Lamb of God gains wider acceptance with pure American death metal

It’s hard to imagine the fellows in Lamb of God getting a little shaky before any gig.

When that gig is your national television debut, a few butterflies in the stomach might be expected.

The Richmond, Va.-based thrash metal/metalcore phenom made its first ever network premiere with a live performance on Late Night with Conan O’Brien last Friday. Randy Blythe and company performed “Pathetic” off of their latest release, Sacrament, however their performance was anything but. The dueling guitars and the double-bass assault, anointed with the growls Lamb of God fans adore, let these East coast metallers christen the stage like pros.

A week prior, The Monitor spoke with guitarist Will Adler about the groundbreaking arrival in front of a mainstream audience and how the band earned the respect from fans, critics and the metal community.

“I don’t know what to expect. It’s something we’ve never done before,” said Adler in a telephone interview days before the band embarked on their headlining US tour, which makes its Texas stops today through Sunday. “Conan has been cool with bands of our genre, so it’s cool to be amongst the few.”

In November, Atlanta’s Mastodon took the same stage on the late night talk show, as well as Slipknot in 2005.

“It’s exciting to think that national television has come far enough in our direction to actually let a metal band like us on the air,” drummer Chris Adler — Will’s brother — said via the band’s official Web site. “We are very excited for the opportunity, not only for ourselves, but for the doors it will help to break down for heavy metal in general.”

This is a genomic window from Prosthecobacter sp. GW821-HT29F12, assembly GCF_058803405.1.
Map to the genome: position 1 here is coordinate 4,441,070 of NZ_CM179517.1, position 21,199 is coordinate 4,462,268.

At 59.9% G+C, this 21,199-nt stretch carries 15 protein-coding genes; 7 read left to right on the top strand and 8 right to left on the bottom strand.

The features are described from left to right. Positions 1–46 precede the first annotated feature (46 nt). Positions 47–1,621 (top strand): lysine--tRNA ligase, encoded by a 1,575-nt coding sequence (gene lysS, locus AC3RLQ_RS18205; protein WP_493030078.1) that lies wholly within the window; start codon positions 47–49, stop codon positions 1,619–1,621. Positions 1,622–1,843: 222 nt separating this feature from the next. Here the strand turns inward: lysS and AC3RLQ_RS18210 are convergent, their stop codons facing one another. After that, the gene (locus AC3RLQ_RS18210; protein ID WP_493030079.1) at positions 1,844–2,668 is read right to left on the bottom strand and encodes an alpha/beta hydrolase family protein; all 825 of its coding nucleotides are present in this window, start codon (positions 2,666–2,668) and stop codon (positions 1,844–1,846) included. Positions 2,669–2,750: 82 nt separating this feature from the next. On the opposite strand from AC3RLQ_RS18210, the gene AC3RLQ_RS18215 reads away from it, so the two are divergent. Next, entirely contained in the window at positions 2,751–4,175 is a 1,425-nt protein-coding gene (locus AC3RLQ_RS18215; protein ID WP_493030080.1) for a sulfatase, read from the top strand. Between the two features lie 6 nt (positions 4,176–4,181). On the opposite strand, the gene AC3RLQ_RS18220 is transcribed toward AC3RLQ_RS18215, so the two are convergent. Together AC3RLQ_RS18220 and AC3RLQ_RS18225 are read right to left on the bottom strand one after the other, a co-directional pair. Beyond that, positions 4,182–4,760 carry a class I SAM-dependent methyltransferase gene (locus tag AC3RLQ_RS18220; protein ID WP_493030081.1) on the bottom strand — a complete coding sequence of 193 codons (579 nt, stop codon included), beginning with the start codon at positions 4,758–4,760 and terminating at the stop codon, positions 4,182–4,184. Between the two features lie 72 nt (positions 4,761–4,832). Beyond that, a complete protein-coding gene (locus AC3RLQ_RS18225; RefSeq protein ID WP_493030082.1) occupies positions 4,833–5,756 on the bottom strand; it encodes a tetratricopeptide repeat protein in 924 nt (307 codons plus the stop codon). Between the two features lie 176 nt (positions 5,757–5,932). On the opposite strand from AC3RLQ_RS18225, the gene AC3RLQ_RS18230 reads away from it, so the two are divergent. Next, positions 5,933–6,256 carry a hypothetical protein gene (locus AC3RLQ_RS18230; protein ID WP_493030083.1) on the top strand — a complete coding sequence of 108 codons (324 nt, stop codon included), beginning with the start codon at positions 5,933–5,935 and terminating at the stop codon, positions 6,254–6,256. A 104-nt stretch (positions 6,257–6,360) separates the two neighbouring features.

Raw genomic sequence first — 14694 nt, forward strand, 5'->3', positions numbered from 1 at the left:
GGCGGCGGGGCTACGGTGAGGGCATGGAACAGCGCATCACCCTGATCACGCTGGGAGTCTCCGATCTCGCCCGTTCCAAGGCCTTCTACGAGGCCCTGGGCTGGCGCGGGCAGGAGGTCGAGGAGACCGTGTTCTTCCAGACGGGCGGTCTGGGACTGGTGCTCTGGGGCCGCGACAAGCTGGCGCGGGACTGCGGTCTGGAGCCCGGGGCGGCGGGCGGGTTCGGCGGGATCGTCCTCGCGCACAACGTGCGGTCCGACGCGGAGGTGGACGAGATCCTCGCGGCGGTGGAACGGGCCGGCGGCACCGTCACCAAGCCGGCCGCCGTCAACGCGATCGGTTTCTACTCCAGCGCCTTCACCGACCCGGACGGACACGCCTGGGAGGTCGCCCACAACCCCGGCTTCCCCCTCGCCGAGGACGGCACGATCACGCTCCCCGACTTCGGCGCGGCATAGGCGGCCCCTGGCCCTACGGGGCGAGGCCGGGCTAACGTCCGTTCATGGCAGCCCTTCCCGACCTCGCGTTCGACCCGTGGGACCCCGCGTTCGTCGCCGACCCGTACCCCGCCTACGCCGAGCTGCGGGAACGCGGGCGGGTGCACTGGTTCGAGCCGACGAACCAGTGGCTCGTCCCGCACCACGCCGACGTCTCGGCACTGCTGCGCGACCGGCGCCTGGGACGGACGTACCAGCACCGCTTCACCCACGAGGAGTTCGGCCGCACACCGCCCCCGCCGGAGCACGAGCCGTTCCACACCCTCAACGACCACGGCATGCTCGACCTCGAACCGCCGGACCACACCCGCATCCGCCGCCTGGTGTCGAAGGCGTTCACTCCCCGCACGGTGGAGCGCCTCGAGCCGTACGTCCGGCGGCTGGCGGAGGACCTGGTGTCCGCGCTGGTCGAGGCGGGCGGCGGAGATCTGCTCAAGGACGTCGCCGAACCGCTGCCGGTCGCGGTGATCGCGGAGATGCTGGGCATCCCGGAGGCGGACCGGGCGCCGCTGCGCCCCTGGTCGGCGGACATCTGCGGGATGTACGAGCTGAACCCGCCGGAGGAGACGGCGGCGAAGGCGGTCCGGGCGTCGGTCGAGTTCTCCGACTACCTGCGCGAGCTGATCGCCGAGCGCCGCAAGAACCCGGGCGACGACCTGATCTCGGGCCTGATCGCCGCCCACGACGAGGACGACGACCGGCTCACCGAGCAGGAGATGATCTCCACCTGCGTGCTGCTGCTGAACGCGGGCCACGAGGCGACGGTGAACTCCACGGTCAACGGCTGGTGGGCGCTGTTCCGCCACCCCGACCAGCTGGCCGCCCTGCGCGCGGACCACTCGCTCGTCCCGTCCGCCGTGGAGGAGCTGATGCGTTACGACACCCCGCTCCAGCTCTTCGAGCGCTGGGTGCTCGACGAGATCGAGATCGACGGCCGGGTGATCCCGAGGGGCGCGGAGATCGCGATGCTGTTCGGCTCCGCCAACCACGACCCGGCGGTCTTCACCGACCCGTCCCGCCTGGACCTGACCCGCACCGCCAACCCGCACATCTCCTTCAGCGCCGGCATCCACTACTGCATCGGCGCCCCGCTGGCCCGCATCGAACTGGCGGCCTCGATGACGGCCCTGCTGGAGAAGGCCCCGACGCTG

Appealing to the masses never seemed like the band’s objective. However, following their 2000 release, New American Gospel and a relentless touring schedule, their success skyrocketed. Critics and the metal community didn’t know what to think of Blythe, Mark Morton (guitar), John Campbell (bass), and the Adler brothers.

At the time, this type of music only came from European imports.

Following two more successful albums, LoG released Sacrament, pegged as one of their darkest to date, in 2006. In recent interviews band members say when penning the tracks for the new album they veered from crooked politicians and social issues. Songs like “Pathetic” and “Descending” deal with addiction and alcoholism, “Walk with Me in Hell” addresses the destruction of codependency and “Blacken the Cursed Sun” confronts suicidal depression, the band’s Web site states.

“Over the years doing what we do, we feel we’ve matured as song writers and musicians,” Will Adler said. “The closer we worked together the better the song structure and development.”

That hard work and maturity must have paid off for the Virginia five-piece once “Redneck” received a Grammy nod for Best Metal Performance. The band, which traveled to Los Angeles to attend the ceremony, faced some stiff competition, going up against their buddies in Mastodon, Slayer, Ministry and Stonesour. Slayer took home the golden gramophone in that category.

“It would be great to get a Grammy, I don’t know,” Adler said a few days before the Feb. 11 awards show. “If we had to play that would be way more nerve-wracking. I can play a huge arena or club, but the Grammys, that’s not our audience.”

On the same token, what does such a breakout band like Lamb of God tell earlier fans, like those who still revel over the days of Burn the Priest, the band’s original moniker?

“We haven’t changed much,” he said. “I really don’t spend time thinking about those that want to keep us as the band in their back pocket. It’s going great for us.”

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Miriam Ramirez covers features and entertainment for The Monitor. You can reach her at (956) 683-4468. For this and more local stories visit www.themonitor.com.

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